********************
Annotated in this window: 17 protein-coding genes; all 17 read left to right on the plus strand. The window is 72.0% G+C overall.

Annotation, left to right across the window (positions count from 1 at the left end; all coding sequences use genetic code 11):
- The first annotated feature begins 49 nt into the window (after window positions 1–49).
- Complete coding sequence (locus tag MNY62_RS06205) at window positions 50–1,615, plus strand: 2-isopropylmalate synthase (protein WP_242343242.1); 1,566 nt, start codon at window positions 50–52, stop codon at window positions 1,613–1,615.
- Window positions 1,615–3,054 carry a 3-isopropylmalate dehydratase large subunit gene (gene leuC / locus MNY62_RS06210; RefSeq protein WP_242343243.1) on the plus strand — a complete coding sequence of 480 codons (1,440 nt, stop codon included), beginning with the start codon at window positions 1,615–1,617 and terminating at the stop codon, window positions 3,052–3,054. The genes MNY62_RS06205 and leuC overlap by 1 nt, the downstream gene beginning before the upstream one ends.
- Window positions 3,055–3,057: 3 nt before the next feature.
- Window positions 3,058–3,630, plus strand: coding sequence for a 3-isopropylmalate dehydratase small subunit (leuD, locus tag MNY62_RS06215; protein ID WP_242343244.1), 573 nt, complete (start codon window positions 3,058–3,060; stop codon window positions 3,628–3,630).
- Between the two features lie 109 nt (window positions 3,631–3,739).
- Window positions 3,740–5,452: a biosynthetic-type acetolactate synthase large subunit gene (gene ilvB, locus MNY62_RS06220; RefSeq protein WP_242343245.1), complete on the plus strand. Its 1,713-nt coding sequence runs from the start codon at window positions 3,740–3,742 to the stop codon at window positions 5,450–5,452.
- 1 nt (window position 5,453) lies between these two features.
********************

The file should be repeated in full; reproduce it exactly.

Annotated in this window: 17 protein-coding genes; all 17 read left to right on the plus strand. The window is 72.0% G+C overall.

Annotation, left to right across the window (positions count from 1 at the left end; all coding sequences use genetic code 11):
- The first annotated feature begins 49 nt into the window (after window positions 1–49).
- Complete coding sequence (locus tag MNY62_RS06205) at window positions 50–1,615, plus strand: 2-isopropylmalate synthase (protein WP_242343242.1); 1,566 nt, start codon at window positions 50–52, stop codon at window positions 1,613–1,615.
- Window positions 1,615–3,054 carry a 3-isopropylmalate dehydratase large subunit gene (gene leuC / locus MNY62_RS06210; RefSeq protein WP_242343243.1) on the plus strand — a complete coding sequence of 480 codons (1,440 nt, stop codon included), beginning with the start codon at window positions 1,615–1,617 and terminating at the stop codon, window positions 3,052–3,054. The genes MNY62_RS06205 and leuC overlap by 1 nt, the downstream gene beginning before the upstream one ends.
- Window positions 3,055–3,057: 3 nt before the next feature.
- Window positions 3,058–3,630, plus strand: coding sequence for a 3-isopropylmalate dehydratase small subunit (leuD, locus tag MNY62_RS06215; protein ID WP_242343244.1), 573 nt, complete (start codon window positions 3,058–3,060; stop codon window positions 3,628–3,630).
- Between the two features lie 109 nt (window positions 3,631–3,739).
- Window positions 3,740–5,452: a biosynthetic-type acetolactate synthase large subunit gene (gene ilvB, locus MNY62_RS06220; RefSeq protein WP_242343245.1), complete on the plus strand. Its 1,713-nt coding sequence runs from the start codon at window positions 3,740–3,742 to the stop codon at window positions 5,450–5,452.
- 1 nt (window position 5,453) lies between these two features.